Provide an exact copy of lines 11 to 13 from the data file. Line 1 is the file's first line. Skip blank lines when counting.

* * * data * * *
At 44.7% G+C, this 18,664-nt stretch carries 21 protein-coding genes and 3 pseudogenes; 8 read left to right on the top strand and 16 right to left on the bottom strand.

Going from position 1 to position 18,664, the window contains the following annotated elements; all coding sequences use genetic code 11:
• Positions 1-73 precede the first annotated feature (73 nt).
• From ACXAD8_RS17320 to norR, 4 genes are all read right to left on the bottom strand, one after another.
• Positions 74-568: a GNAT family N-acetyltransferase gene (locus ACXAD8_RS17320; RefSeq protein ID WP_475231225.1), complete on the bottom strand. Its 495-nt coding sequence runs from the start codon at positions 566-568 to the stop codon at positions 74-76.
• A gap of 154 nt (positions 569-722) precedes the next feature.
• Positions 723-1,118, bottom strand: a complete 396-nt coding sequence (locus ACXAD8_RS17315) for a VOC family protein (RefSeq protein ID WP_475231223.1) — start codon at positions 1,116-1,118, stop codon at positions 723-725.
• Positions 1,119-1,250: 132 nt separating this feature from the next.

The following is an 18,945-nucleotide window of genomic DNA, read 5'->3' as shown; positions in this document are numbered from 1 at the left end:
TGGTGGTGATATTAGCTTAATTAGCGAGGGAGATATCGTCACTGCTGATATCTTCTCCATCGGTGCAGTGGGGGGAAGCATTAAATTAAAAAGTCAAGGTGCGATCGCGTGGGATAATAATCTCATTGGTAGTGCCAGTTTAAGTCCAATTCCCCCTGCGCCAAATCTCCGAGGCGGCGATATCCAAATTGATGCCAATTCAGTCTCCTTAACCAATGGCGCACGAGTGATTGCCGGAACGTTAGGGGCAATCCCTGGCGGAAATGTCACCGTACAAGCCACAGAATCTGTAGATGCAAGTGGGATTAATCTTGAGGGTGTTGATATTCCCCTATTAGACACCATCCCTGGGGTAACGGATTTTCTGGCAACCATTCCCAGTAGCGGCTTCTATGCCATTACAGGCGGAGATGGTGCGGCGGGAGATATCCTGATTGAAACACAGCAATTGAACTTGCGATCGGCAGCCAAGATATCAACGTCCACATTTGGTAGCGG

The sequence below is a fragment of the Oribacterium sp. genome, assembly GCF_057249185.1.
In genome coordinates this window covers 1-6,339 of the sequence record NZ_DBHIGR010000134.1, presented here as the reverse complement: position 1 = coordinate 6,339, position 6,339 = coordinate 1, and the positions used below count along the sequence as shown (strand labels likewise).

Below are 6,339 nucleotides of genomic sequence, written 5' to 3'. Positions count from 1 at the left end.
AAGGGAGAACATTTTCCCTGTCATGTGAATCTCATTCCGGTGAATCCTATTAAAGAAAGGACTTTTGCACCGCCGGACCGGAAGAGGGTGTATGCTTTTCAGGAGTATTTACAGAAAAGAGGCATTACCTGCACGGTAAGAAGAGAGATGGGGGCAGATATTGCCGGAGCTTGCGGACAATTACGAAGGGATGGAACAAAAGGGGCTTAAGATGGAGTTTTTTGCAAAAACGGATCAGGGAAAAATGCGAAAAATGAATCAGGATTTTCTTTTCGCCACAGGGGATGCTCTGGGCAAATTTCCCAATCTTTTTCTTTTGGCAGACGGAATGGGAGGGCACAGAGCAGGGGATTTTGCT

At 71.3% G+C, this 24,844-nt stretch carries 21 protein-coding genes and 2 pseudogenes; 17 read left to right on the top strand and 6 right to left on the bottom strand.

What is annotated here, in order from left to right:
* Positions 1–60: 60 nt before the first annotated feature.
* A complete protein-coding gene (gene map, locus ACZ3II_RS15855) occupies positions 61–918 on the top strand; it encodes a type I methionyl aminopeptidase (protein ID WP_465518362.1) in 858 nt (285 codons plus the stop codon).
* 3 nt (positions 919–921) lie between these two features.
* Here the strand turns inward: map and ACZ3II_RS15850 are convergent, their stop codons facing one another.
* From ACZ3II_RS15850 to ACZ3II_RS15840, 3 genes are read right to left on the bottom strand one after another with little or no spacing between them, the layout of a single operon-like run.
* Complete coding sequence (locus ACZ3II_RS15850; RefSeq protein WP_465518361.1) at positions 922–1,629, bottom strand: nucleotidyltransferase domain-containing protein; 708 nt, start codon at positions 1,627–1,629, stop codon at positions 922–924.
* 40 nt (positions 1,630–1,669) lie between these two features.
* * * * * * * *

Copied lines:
The sequence below is a fragment of the Oribacterium sp. genome, assembly GCF_057249185.1.
In genome coordinates this window covers 1-6,339 of the sequence record NZ_DBHIGR010000134.1, presented here as the reverse complement: position 1 = coordinate 6,339, position 6,339 = coordinate 1, and the positions used below count along the sequence as shown (strand labels likewise).

Below are 6,339 nucleotides of genomic sequence, written 5' to 3'. Positions count from 1 at the left end.